The two we were interested in, one was in a foster-to-adopt, and one had some other issues (she was taken in as a mother with her pups). But, she replied, they had a hound coming from Kauai the next week, and she sent some details.
Cerberus, like Lizzie, is a hound bred to hunt the wild pigs on the island. He is a little taller than Lizzie, and about 8 pounds heavier, but otherwise, very similar.
He arrived on Wednesday, and went into temporary foster, and he will be coming to us today. He is supposedly a sweet boy (but hold on tight if he sees a pig or boar). We have some of his back story. Apparently, he was found by his last family after running loose, exhausted, torn nails and pads, and nearly starved. He was nursed back to health, but he, being a high energy hound, was a bit much for them. The KHS team worked to move him to the mainland, and he is about to start his new life, as Lizzie’s big brother.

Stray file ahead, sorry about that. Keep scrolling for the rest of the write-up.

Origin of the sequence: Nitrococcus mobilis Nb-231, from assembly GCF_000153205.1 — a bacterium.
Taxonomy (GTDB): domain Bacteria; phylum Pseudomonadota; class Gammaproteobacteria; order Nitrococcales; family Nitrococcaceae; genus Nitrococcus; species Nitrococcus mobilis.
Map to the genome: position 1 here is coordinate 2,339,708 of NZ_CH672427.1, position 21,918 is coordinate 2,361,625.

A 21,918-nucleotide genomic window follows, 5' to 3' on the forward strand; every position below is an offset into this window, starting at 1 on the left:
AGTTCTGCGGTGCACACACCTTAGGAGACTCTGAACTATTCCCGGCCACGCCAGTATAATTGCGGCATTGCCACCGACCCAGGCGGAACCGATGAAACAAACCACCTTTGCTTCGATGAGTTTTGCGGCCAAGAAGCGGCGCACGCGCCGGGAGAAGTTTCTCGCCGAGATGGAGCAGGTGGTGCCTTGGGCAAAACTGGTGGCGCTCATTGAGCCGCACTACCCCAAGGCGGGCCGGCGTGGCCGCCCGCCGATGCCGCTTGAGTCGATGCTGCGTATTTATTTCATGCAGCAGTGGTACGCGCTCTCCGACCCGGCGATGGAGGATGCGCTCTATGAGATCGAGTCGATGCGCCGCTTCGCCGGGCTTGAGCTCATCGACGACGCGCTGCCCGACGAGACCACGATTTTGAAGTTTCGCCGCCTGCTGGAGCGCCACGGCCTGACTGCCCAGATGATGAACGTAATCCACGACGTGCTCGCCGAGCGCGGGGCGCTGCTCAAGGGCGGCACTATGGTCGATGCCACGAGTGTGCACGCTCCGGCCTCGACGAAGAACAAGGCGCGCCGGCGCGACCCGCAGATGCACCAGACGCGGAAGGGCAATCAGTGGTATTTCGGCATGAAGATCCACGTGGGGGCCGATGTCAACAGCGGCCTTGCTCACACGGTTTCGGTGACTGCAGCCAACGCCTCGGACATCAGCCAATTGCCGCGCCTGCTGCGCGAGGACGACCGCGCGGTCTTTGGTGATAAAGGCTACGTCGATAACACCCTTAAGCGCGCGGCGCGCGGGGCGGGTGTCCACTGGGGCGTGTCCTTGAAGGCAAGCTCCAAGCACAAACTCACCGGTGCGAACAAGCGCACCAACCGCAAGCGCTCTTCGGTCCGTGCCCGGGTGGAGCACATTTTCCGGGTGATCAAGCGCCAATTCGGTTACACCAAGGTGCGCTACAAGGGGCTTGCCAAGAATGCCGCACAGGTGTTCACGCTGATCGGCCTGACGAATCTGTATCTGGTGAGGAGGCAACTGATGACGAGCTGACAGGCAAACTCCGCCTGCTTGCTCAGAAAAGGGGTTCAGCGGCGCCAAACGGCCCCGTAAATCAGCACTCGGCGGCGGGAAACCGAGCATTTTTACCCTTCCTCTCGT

While my wife is cautious that they might not get along, I am far less worried. Lizzie does well with other dogs, even in strange environments. I am confident that Cerbie will fit right in, and Lizzie will stop moping after her cousins have left when he is here.
I bought an additional food/water dish stand, some biscuits, a new dog bed (it IS possible to go to a Costco, and spend less than $400, who knew?) a name tag, and good food.
It is about 7 hours until Cerbie lands, and we can hardly wait.
Cerberus, the hound of Hades, from the Greek Kerberos, is literally “Spot” or “Spotted”. I was reminded of this fact by the helpful young lady at Unleashed by Petco when I bought the name tag. Cerberus guarded the river Styx, who as a three-headed hound struck fear into the travelers.
My English Mastiff, an enormous dog (33″ at the withers, and 185#’s) was nicknamed “Cerberus”. So it is fitting to have a reprise of Cerbie.
Pic at the top: Lizzie just might claim the bed we bought for Cerbie.